THE GIFT

The bird landed on the window ledge and began tapping with its beak against the glass. From inside the room I could hear but couldn’t see it. I moved closer and was strangely unperturbed by the fact that it was invisible. I was surprised, yes, but it was fleeting at best and I was much more concerned about what kind of bird it might be. Judging by the sound of the flapping of its wings and the squawking it was big. Probably one of the fearsome looking crows that scavenge alongside the dual-carriageway.
It was obviously in distress and I was convinced that what I was hearing were its death throes. I didn’t need to see it; I could quite easily picture it in my head – bloody and broken and writhing in agony. And I wondered if at some point during the course of its dying it would reappear and if I had been chosen in order to witness this.
I hoped I was wrong. I didn’t want to have to deal with the remains. A dead thing out there on the patio, a bloody mess of feathers. I wasn’t even sure that I could cope. But the bird was still alive and I couldn’t abandon it. Very, very carefully I opened the window, just a little, and determined I stood and I listened.
Amidst the flapping and the beating, the bird’s fractured cawing had a strange sort of rhythm, a cadence that almost resembled speech. And I realised then that it was in fact talking. It struck me also that this was the cause of its pain, of its suffering. That the effort for it to do so was so great and that every word it managed to form was taking its toll. And if the bird was dying, and I still believed it was, then it was because of the words.
I wondered how long it would take and how many more words the bird could manage to make. I abandoned it, just for a moment, searching for pen and notepad and returning I started to write, to transcribe.
The bird was flailing violently, beating its head and beak against the glass and contorting itself and out of each twisted shriek another word emerged.
I could have ended it, I should have put the bird out of its misery. I could so easily have fetched a towel, a heavy bath towel and smothered it. But I didn’t, I wanted so badly to know, to hear, what it had to say.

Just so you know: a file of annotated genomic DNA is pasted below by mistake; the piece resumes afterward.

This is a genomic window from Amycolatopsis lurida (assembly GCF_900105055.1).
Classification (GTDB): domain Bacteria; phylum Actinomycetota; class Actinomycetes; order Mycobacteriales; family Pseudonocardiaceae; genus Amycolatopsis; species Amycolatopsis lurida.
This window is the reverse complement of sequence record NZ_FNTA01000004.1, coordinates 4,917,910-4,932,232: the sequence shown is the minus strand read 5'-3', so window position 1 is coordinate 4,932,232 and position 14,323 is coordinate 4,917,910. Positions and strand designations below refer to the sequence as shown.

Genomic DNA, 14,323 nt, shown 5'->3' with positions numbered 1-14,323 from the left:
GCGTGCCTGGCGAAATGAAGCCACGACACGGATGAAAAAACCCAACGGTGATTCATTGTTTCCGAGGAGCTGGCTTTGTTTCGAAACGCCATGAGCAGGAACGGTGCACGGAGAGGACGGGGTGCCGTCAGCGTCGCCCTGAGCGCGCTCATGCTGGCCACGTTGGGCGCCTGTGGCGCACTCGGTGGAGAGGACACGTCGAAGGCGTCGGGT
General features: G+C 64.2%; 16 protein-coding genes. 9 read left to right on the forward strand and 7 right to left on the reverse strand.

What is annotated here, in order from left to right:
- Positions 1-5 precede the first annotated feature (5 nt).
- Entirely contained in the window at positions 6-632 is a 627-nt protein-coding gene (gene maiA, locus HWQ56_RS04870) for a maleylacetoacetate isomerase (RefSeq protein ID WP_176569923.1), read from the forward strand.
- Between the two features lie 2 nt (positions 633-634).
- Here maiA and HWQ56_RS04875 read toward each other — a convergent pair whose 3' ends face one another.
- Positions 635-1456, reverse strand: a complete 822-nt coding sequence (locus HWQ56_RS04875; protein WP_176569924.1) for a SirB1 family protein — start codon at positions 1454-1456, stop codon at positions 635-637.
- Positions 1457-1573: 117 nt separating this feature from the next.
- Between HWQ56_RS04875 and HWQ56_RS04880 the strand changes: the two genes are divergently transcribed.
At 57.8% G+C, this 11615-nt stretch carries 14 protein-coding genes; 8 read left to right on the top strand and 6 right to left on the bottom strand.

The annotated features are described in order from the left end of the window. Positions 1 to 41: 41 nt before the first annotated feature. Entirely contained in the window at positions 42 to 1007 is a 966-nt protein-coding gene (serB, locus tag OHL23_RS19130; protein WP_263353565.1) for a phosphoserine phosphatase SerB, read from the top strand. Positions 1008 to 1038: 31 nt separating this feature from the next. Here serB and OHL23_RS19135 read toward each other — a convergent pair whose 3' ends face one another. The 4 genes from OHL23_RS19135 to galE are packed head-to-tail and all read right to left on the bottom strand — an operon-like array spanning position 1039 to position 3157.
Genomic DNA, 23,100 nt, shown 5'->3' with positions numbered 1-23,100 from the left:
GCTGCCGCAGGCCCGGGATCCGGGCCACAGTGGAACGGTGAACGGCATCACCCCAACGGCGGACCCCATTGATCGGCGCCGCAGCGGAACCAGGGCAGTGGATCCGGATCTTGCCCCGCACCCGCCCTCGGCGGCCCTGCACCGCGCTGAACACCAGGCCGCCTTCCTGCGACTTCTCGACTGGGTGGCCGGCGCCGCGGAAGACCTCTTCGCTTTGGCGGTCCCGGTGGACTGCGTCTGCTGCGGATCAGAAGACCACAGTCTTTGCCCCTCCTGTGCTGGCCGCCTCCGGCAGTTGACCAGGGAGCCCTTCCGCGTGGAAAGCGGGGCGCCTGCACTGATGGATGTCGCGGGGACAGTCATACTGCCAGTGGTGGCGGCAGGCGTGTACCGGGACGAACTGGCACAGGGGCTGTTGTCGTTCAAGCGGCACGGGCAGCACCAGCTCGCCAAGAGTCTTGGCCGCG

Sign of the Times-1110902

Image by Christine Renney

Advertisements

23 comments

  1. chrisnelson61

    I love the Kafkaesque tone of this story, Mark: dark and bleak not for its own sake, but because it reflects the human condition. It hints at a realisation of one’s awareness of oneself, and,as such, is a great piece of metaphorical prose. Well written!

  2. Pingback: The Gift | the poesy project
  3. diahannreyes

    Beautiful writing- strikes me that this could have been the bird’s living wake- so much attention and reverence to the experience. Most folk would have walked away or barely glanced. Love the photograph- as if the bird was pecking on death’s door.

    • markrenney1

      I jotted down the idea for this a while ago but it didn’t quite work out as I had intended, when I started writing I became so caught up in the birds death dance and this became the dominating factor. Thanks Diahann for a much appreciated comment . Regards Mark.

    • markrenney1

      Thank you Suzy I’m so pleased that you enjoyed this. I have been enjoying your work as well. Your piece ‘The Secret’ is so evocative it brought back my own childhood memories of those old seaside towns that I still love to visit.

  4. Suzy Hazelwood

    Hello Mark! 🙂 I was wondering if you’d be interested in allowing me to publish this thoughtful story in the January issue of a literary magazine of mine? I publish a new issue every two months, and it’s regularly gaining new readers and followers by email as well as WordPress followers. There are no printed copies or any money involved for myself or the writers, and it’s free to read. The aim is to help promote writers on websites and blogs from all over the internet. https://thewritinggarden.wordpress.com/

    Copyright remains with the writer, I include a link back to the originally published work and also any other social media links you’d like me to include (please let me know which ones – if you have any).

    If you would be interested in allowing me to publish this story please check out the magazine and let me know. But if you’d rather not, don’t hesitate to say no, I won’t mind.
    Suzy 🙂

    • markrenney2

      Hello Suzy – just back from a week away and only now seeing this invitation from you. I would be delighted for you to include this in your next issue and I thank you for the support you have given in making this offer. Kind regards Mark

  5. Pingback: The Writing Garden ~ Issue Seven | The Writing Garden

Leave a Reply

Fill in your details below or click an icon to log in:

WordPress.com Logo

You are commenting using your WordPress.com account. Log Out / Change )

Twitter picture

You are commenting using your Twitter account. Log Out / Change )

Facebook photo

You are commenting using your Facebook account. Log Out / Change )

Google+ photo

You are commenting using your Google+ account. Log Out / Change )

Connecting to %s